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CrowdStrike Discloses Details of Recently Patched Windows NTLM Vulnerability

One of the vulnerabilities that Microsoft addressed on January 2021 Patch Tuesday could allow an attacker to relay NTLM authentication sessions and then execute code remotely, using a printer spooler MSRPC interface.

Tracked as CVE-2021-1678, the vulnerability has been described by Microsoft as an NT LAN Manager (NTLM) security feature bypass, and is rated important for all affected Windows versions, namely, Windows Server, Server 2012 R2, Server 2008, Server 2016, Server 2019, RT 8.1, 8.1, 7, and 10.

The bug was identified and reported by Yaron Zinar from Preempt, a security firm that was acquired by CrowdStrike in September 2020.

In a blog post detailing the issue, CrowdStrike explains that NTLM relay attack methods are not uncommon, and that relaying NTLM authentications to another protocol (such as SMB, LDAP/S, and MSRPC) is possible when required protections are not present.

CVE-2021-1678, CrowdStrike’s security researchers say, resides in the IRemoteWinSpool MSRPC interface, a Printer Remote Procedure Call (RPC) interface designed for remote printer spooler management.

The researchers explain that MSRPC is inherently vulnerable to relay attacks, because at an authentication level of RPC_C_AUTHN_LEVEL_CONNECT, the user is authenticated on the initial request, but no encryption or signing is enforced on the transferred commands.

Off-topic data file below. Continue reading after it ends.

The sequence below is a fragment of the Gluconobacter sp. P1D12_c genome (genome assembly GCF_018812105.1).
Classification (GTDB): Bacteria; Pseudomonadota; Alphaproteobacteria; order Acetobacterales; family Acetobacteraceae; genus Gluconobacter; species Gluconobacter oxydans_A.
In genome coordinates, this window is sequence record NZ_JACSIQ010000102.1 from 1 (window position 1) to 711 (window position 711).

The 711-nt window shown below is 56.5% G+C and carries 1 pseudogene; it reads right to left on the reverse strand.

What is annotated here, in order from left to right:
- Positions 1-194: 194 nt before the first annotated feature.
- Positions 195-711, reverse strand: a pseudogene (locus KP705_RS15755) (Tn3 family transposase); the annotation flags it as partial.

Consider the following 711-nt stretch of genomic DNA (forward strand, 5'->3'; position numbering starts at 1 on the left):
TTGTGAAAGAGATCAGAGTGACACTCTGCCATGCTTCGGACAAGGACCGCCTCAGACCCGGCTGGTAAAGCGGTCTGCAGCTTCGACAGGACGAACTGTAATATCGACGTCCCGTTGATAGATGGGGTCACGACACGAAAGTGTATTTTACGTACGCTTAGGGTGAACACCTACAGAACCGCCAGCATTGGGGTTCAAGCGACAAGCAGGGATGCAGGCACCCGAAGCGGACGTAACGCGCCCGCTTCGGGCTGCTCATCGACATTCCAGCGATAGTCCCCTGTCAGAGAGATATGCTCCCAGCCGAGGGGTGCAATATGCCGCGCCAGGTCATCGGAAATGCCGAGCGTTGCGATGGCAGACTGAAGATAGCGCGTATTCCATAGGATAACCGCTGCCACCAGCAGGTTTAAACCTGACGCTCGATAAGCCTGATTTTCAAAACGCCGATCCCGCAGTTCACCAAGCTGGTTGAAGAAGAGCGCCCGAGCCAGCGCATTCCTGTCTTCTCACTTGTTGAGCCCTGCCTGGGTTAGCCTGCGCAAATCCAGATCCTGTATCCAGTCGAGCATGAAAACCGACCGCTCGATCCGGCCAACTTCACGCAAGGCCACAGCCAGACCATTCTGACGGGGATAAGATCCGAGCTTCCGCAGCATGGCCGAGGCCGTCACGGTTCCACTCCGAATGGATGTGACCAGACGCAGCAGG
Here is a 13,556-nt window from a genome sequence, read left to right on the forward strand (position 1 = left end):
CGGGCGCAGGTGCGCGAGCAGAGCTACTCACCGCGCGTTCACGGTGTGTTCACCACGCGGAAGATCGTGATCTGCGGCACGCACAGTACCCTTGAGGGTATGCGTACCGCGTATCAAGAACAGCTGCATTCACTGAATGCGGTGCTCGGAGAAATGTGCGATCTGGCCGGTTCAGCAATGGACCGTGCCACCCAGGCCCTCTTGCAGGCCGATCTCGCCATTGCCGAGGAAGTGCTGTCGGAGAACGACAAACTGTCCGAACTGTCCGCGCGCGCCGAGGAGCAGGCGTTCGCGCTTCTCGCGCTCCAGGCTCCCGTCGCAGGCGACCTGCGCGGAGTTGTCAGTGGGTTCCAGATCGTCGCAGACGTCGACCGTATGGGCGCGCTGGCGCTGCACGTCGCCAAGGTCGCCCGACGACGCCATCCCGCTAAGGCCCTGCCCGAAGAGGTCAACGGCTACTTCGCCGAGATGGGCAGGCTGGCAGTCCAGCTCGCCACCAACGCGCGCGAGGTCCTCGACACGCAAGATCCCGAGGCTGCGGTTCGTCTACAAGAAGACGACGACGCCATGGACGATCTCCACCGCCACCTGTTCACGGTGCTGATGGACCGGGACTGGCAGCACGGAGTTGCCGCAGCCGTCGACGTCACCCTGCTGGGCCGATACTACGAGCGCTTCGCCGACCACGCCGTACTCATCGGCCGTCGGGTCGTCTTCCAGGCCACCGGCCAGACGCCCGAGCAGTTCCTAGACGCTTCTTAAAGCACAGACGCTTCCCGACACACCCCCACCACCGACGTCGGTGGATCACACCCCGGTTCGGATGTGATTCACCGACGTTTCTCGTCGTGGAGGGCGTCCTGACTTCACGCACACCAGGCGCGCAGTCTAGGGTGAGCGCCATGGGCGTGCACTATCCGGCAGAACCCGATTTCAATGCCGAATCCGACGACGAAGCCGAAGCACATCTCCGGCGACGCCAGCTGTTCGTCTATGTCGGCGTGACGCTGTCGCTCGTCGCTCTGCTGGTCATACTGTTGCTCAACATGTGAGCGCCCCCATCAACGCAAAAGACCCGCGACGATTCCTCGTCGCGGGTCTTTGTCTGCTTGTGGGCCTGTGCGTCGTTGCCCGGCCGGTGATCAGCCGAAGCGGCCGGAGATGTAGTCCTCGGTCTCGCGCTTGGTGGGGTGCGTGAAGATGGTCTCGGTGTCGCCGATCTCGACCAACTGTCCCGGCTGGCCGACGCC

Thus, an attacker able to establish an NTLM session with a target machine can bind to the IRemoteWinspool interface and select the weak authentication level, relay the NTLM authentication to the attacker’s machine, and then execute RPC commands.

CrowdStrike’s researchers say they have working proof-of-concept (POC) code, but won’t release it just yet.

Microsoft patched the issue by adding appropriate checks to ensure that the authentication level of the client is not weak, and to reject calls in case it is. However, the check is only performed if a specific registry value is set, otherwise the system remains vulnerable.

“The Windows update addresses this vulnerability by increasing the RPC authentication level and introducing a new policy and registry key to allow customers to disable or enable Enforcement mode on the server-side to increase the authentication level,” Microsoft notes in a support article.

The tech company also explains that, while vulnerable RPC connections are still allowed following this update, an enforcement phase will kick off on June 8, 2021, enforcing “the changes to address CVE-2020-1678 by increasing the authorization level without having to set the registry value.”

Related: Microsoft Patch Tuesday: 83 Vulnerabilities, 10 Critical, 1 Actively Exploited

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Related: Adobe Releases First Security Updates of 2021 as It Blocks Flash Content

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